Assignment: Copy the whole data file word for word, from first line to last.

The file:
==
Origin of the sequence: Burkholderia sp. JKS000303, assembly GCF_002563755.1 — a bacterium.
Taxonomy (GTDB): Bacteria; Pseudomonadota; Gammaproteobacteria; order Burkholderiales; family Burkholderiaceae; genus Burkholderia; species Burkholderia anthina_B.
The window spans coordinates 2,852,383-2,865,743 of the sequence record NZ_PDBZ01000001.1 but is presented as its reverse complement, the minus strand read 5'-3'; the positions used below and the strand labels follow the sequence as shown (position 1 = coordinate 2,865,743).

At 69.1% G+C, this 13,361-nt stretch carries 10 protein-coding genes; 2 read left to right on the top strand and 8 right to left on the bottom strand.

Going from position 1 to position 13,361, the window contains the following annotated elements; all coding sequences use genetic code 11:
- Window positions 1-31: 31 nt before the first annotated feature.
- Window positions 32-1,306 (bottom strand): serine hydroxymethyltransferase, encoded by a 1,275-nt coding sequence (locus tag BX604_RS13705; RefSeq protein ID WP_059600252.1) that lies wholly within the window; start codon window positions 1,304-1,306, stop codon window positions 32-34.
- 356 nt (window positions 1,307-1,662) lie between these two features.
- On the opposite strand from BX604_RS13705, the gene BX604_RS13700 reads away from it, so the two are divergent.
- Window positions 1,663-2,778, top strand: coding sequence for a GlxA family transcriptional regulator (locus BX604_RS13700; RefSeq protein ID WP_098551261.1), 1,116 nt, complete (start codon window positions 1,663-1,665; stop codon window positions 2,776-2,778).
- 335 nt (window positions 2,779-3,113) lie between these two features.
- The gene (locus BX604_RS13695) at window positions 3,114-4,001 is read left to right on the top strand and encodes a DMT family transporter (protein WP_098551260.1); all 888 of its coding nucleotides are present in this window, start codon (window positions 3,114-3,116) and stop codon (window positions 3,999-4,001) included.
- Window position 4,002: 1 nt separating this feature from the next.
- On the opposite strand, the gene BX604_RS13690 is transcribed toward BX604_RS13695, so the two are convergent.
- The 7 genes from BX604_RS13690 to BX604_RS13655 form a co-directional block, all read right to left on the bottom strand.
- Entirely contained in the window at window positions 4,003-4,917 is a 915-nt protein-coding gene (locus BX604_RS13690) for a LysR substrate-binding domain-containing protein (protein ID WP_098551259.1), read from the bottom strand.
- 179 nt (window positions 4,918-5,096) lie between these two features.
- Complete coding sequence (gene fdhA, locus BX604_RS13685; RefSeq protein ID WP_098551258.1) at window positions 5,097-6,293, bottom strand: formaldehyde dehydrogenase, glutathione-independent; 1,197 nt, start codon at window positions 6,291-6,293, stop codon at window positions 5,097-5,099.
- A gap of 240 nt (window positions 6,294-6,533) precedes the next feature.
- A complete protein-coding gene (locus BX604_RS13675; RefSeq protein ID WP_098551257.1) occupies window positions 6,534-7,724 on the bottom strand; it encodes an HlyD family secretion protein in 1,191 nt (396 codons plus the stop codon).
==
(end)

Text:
Origin of the sequence: Burkholderia sp. JKS000303, assembly GCF_002563755.1 — a bacterium.
Taxonomy (GTDB): Bacteria; Pseudomonadota; Gammaproteobacteria; order Burkholderiales; family Burkholderiaceae; genus Burkholderia; species Burkholderia anthina_B.
The window spans coordinates 2,852,383-2,865,743 of the sequence record NZ_PDBZ01000001.1 but is presented as its reverse complement, the minus strand read 5'-3'; the positions used below and the strand labels follow the sequence as shown (position 1 = coordinate 2,865,743).

At 69.1% G+C, this 13,361-nt stretch carries 10 protein-coding genes; 2 read left to right on the top strand and 8 right to left on the bottom strand.

Going from position 1 to position 13,361, the window contains the following annotated elements; all coding sequences use genetic code 11:
- Window positions 1-31: 31 nt before the first annotated feature.
- Window positions 32-1,306 (bottom strand): serine hydroxymethyltransferase, encoded by a 1,275-nt coding sequence (locus tag BX604_RS13705; RefSeq protein ID WP_059600252.1) that lies wholly within the window; start codon window positions 1,304-1,306, stop codon window positions 32-34.
- 356 nt (window positions 1,307-1,662) lie between these two features.
- On the opposite strand from BX604_RS13705, the gene BX604_RS13700 reads away from it, so the two are divergent.
- Window positions 1,663-2,778, top strand: coding sequence for a GlxA family transcriptional regulator (locus BX604_RS13700; RefSeq protein ID WP_098551261.1), 1,116 nt, complete (start codon window positions 1,663-1,665; stop codon window positions 2,776-2,778).
- 335 nt (window positions 2,779-3,113) lie between these two features.
- The gene (locus BX604_RS13695) at window positions 3,114-4,001 is read left to right on the top strand and encodes a DMT family transporter (protein WP_098551260.1); all 888 of its coding nucleotides are present in this window, start codon (window positions 3,114-3,116) and stop codon (window positions 3,999-4,001) included.
- Window position 4,002: 1 nt separating this feature from the next.
- On the opposite strand, the gene BX604_RS13690 is transcribed toward BX604_RS13695, so the two are convergent.
- The 7 genes from BX604_RS13690 to BX604_RS13655 form a co-directional block, all read right to left on the bottom strand.
- Entirely contained in the window at window positions 4,003-4,917 is a 915-nt protein-coding gene (locus BX604_RS13690) for a LysR substrate-binding domain-containing protein (protein ID WP_098551259.1), read from the bottom strand.
- 179 nt (window positions 4,918-5,096) lie between these two features.
- Complete coding sequence (gene fdhA, locus BX604_RS13685; RefSeq protein ID WP_098551258.1) at window positions 5,097-6,293, bottom strand: formaldehyde dehydrogenase, glutathione-independent; 1,197 nt, start codon at window positions 6,291-6,293, stop codon at window positions 5,097-5,099.
- A gap of 240 nt (window positions 6,294-6,533) precedes the next feature.
- A complete protein-coding gene (locus BX604_RS13675; RefSeq protein ID WP_098551257.1) occupies window positions 6,534-7,724 on the bottom strand; it encodes an HlyD family secretion protein in 1,191 nt (396 codons plus the stop codon).